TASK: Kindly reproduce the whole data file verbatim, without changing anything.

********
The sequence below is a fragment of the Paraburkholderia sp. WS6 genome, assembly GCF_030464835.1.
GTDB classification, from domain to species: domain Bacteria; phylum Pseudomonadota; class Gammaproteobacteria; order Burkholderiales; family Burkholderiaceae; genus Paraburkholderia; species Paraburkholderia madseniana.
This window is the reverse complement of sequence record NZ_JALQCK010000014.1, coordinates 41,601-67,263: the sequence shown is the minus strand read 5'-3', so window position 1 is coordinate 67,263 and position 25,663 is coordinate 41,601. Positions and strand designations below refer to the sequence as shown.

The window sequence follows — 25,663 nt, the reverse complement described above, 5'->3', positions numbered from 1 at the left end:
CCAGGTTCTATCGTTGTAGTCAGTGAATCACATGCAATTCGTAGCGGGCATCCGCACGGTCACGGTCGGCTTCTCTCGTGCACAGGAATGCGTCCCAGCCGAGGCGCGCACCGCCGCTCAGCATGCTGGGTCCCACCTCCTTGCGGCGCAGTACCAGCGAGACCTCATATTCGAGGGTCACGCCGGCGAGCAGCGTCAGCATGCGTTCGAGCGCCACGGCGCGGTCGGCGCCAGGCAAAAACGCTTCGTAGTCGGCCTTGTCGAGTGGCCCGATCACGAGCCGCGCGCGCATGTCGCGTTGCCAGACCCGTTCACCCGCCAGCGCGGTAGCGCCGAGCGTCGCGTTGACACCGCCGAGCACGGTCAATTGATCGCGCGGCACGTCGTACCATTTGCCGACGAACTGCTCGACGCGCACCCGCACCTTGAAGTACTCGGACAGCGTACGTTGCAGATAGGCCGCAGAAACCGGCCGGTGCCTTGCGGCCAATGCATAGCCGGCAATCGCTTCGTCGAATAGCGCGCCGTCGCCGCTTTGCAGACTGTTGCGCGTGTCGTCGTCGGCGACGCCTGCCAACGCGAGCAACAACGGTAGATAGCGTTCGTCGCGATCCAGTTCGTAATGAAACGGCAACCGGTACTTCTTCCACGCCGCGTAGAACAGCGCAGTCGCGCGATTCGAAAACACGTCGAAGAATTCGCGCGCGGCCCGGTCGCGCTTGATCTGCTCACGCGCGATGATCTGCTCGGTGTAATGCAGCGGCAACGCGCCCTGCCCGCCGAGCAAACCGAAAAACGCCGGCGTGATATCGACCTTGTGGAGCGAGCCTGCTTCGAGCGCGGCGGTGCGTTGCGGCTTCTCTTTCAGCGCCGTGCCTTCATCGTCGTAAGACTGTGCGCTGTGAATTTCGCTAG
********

The sequence below is a fragment of the Paraburkholderia sp. WS6 genome, assembly GCF_030464835.1.
GTDB classification, from domain to species: domain Bacteria; phylum Pseudomonadota; class Gammaproteobacteria; order Burkholderiales; family Burkholderiaceae; genus Paraburkholderia; species Paraburkholderia madseniana.
This window is the reverse complement of sequence record NZ_JALQCK010000014.1, coordinates 41,601-67,263: the sequence shown is the minus strand read 5'-3', so window position 1 is coordinate 67,263 and position 25,663 is coordinate 41,601. Positions and strand designations below refer to the sequence as shown.

The window sequence follows — 25,663 nt, the reverse complement described above, 5'->3', positions numbered from 1 at the left end:
CCAGGTTCTATCGTTGTAGTCAGTGAATCACATGCAATTCGTAGCGGGCATCCGCACGGTCACGGTCGGCTTCTCTCGTGCACAGGAATGCGTCCCAGCCGAGGCGCGCACCGCCGCTCAGCATGCTGGGTCCCACCTCCTTGCGGCGCAGTACCAGCGAGACCTCATATTCGAGGGTCACGCCGGCGAGCAGCGTCAGCATGCGTTCGAGCGCCACGGCGCGGTCGGCGCCAGGCAAAAACGCTTCGTAGTCGGCCTTGTCGAGTGGCCCGATCACGAGCCGCGCGCGCATGTCGCGTTGCCAGACCCGTTCACCCGCCAGCGCGGTAGCGCCGAGCGTCGCGTTGACACCGCCGAGCACGGTCAATTGATCGCGCGGCACGTCGTACCATTTGCCGACGAACTGCTCGACGCGCACCCGCACCTTGAAGTACTCGGACAGCGTACGTTGCAGATAGGCCGCAGAAACCGGCCGGTGCCTTGCGGCCAATGCATAGCCGGCAATCGCTTCGTCGAATAGCGCGCCGTCGCCGCTTTGCAGACTGTTGCGCGTGTCGTCGTCGGCGACGCCTGCCAACGCGAGCAACAACGGTAGATAGCGTTCGTCGCGATCCAGTTCGTAATGAAACGGCAACCGGTACTTCTTCCACGCCGCGTAGAACAGCGCAGTCGCGCGATTCGAAAACACGTCGAAGAATTCGCGCGCGGCCCGGTCGCGCTTGATCTGCTCACGCGCGATGATCTGCTCGGTGTAATGCAGCGGCAACGCGCCCTGCCCGCCGAGCAAACCGAAAAACGCCGGCGTGATATCGACCTTGTGGAGCGAGCCTGCTTCGAGCGCGGCGGTGCGTTGCGGCTTCTCTTTCAGCGCCGTGCCTTCATCGTCGTAAGACTGTGCGCTGTGAATTTCGCTAG